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ARS Home » Northeast Area » Beltsville, Maryland (BARC) » Beltsville Agricultural Research Center » Environmental Microbial & Food Safety Laboratory » Research » Publications at this Location » Publication #314619

Research Project: MICROBIAL ECOLOGY AND SAFETY OF FRESH PRODUCE

Location: Environmental Microbial & Food Safety Laboratory

Title: Persistence and internalization of Salmonella on/in organic spinach sprout: exploring the contamination route

Author
item Dev Kumar, Govindaraj
item Patel, Jitu
item Ravishankar, Sadhana

Submitted to: International Association for Food Protection
Publication Type: Abstract Only
Publication Acceptance Date: 3/17/2015
Publication Date: 7/25/2015
Citation: Dev Kumar, G., Patel, J.R., Ravishankar, S. 2015. Persistence and internalization of Salmonella on/in organic spinach sprout: exploring the contamination route. International Association for Food Protection. p.T7-03.

Interpretive Summary:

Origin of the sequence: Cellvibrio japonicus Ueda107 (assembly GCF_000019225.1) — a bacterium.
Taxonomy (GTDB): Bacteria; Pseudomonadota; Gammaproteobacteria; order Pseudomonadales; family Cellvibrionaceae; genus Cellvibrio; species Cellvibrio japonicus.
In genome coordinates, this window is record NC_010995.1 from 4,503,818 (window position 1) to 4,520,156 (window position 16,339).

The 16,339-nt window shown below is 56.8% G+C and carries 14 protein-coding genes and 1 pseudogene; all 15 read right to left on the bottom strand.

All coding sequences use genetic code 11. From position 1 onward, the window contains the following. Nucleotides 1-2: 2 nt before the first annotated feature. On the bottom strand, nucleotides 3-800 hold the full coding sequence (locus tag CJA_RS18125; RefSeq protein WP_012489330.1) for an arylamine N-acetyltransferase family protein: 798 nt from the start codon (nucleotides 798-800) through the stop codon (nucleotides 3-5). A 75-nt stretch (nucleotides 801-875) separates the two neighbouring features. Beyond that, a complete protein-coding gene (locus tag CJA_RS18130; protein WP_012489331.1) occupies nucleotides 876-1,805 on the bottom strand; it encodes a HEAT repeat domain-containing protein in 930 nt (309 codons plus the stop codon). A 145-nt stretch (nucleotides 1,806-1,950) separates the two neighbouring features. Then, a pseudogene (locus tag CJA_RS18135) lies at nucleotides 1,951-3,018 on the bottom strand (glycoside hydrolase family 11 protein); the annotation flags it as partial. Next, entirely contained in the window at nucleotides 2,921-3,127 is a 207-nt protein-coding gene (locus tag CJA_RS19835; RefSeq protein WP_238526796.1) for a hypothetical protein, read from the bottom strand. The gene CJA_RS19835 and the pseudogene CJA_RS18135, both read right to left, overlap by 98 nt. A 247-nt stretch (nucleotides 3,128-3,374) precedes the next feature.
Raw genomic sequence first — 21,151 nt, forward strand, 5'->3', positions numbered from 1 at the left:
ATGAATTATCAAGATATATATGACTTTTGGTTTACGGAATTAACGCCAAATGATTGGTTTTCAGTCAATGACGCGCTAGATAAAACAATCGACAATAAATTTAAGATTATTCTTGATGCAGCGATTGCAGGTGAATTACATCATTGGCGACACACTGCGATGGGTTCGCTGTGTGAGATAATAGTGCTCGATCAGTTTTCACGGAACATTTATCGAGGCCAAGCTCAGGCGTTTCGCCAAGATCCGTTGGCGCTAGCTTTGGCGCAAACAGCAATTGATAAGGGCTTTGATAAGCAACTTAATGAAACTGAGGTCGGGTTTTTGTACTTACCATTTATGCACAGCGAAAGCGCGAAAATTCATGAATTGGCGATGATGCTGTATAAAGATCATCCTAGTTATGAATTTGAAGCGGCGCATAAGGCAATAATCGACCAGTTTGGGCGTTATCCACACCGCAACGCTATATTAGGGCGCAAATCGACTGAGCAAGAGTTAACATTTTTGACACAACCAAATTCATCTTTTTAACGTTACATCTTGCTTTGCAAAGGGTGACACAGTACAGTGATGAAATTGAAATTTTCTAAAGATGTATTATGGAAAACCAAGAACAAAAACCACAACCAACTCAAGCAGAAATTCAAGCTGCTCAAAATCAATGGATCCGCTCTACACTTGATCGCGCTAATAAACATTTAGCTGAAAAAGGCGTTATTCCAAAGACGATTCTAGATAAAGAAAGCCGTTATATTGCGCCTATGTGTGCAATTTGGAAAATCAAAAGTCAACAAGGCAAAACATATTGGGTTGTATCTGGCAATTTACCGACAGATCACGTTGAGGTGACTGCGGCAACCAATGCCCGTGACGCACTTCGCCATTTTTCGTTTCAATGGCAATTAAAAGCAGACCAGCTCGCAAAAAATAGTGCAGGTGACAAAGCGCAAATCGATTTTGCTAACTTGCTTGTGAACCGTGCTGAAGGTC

Technical Abstract: Purpose: The effects of contamination route, including seed and water, on the persistence and internalization of Salmonella in organic spinach cultivars- Lazio, Space, Emilia and Waitiki were studied. Methods: Seeds (1g) were contaminated with S. Newport using 10 ml of S. Newport-water suspension overnight. Contaminated water for germination was prepared by resuspending and diluting an overnight culture (40 ml) of S. Newport in sterile water. For testing both routes, contaminated or non-contaminated seeds were placed in a germination pouch, irrigated with sterile or contaminated water (15 ml water) and allowed to germinate in the dark at 25°C. After 5 days, germinated sprouts were analyzed for S. Newport population and internalization. Germinated sprouts were potted in soil, grown in a plant growth incubator for 4 weeks and leaves, stems and roots from 3 plants of each cultivar were sampled for Salmonella population by plating. Surface-sterilized plants were analyzed for internalized pathogen following enrichment. Potting soil and water runoff were sampled for Salmonella after 4 weeks of plant growth. Result: Contaminated seeds and irrigation water had S. Newport populations of 7.64±0.43 log CFU/g and 7.12±0.04 log CFU/ml, respectively. Sprouts germinated using contaminated water and seeds had S. Newport populations of 8.09±0.04 and 8.08±0.03 log CFU/g, respectively. Populations of S. Newport in leaves, stem and roots of spinach plants were as follows: contaminated seed- 2.82±1.69, 1.69±0.86, and 4.41±0.62 log CFU/ml; contaminated water- 3.56±0.90, 3.04±0.31, and 4.03±0.42 log CFU/ml of macerated tissue suspension, respectively. Internalization was observed in spinach grown from contaminated seed and in sprouts germinated with contaminated water. S. Newport populations of 2.82±0.70 log CFU/g and 1.76±0.46 log CFU/ml were recovered from soil and water runoff, respectively. Conclusion: These results indicate that contamination of spinach during germination can result in the persistence, internalization and environmental reintroduction of Salmonella.